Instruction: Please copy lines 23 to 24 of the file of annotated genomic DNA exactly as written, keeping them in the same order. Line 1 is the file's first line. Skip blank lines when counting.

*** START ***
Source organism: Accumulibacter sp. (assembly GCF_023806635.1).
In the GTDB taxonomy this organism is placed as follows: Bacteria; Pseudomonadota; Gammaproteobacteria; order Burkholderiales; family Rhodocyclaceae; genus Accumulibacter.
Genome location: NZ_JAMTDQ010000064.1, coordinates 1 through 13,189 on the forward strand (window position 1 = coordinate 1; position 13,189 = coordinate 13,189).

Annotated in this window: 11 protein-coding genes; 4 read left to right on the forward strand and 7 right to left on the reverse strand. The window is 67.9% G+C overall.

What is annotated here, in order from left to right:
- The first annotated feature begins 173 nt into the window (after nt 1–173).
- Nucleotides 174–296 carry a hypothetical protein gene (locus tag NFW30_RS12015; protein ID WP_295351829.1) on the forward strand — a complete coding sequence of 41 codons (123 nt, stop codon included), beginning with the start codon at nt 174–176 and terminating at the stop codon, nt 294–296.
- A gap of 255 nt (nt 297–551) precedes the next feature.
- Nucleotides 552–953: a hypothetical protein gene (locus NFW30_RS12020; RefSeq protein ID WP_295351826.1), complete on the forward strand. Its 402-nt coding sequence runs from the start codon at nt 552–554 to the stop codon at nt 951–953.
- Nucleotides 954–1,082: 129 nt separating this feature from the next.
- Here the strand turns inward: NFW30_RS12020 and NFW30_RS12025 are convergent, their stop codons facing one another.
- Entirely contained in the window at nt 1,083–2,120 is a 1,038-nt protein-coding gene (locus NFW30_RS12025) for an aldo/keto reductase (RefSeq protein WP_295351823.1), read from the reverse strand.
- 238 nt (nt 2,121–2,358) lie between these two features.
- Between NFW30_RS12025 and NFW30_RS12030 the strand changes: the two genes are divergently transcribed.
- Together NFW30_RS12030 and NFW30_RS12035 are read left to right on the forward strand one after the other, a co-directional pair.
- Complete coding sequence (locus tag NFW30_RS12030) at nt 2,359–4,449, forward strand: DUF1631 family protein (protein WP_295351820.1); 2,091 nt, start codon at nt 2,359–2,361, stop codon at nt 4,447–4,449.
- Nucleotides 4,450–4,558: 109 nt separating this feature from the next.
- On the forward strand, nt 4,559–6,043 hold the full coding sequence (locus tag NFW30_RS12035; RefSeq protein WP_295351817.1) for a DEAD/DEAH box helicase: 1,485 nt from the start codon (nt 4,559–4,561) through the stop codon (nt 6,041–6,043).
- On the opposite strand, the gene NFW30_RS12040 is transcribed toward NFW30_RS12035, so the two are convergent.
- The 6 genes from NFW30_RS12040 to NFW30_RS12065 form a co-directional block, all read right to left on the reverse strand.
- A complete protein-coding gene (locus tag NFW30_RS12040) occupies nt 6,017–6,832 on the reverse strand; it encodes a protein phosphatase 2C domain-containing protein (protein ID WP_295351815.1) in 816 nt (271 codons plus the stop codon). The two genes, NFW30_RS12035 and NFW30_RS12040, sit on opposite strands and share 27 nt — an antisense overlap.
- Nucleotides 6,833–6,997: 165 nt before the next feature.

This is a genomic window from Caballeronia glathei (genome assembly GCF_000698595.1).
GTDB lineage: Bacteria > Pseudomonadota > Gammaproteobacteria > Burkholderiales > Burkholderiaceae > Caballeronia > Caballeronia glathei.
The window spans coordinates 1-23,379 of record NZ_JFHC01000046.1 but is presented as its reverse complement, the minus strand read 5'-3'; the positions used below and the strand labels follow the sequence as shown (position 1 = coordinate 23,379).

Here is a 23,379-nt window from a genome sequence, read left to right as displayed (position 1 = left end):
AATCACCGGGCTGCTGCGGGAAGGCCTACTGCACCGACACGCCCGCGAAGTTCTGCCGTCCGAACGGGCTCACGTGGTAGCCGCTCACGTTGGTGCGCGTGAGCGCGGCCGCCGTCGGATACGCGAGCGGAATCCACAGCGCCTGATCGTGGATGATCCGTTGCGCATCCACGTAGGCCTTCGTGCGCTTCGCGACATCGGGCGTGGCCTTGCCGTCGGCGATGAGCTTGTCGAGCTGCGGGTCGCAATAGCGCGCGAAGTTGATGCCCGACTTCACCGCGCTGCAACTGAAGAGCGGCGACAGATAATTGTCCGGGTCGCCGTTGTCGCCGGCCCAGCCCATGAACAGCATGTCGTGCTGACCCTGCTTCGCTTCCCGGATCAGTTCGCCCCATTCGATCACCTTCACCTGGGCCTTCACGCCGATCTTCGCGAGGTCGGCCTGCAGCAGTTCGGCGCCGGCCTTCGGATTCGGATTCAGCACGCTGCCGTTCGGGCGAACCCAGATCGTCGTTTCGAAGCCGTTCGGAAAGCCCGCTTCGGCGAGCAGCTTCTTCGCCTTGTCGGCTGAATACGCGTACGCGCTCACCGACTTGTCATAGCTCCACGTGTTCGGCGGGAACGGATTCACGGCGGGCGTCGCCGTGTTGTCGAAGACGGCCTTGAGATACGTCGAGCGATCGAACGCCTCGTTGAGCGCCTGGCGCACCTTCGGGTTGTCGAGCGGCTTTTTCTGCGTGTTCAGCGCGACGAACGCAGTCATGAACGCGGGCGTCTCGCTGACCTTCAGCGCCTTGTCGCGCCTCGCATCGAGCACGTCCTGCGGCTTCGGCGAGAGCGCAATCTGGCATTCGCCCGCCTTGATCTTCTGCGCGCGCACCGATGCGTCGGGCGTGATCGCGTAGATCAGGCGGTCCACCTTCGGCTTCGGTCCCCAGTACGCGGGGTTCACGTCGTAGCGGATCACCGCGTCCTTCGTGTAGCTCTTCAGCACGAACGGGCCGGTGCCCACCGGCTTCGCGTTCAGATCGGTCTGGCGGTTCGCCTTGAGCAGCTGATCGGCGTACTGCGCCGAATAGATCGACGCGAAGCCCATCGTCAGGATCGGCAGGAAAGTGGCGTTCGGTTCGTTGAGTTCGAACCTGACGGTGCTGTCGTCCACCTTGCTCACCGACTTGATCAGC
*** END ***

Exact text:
This is a genomic window from Caballeronia glathei (genome assembly GCF_000698595.1).
GTDB lineage: Bacteria > Pseudomonadota > Gammaproteobacteria > Burkholderiales > Burkholderiaceae > Caballeronia > Caballeronia glathei.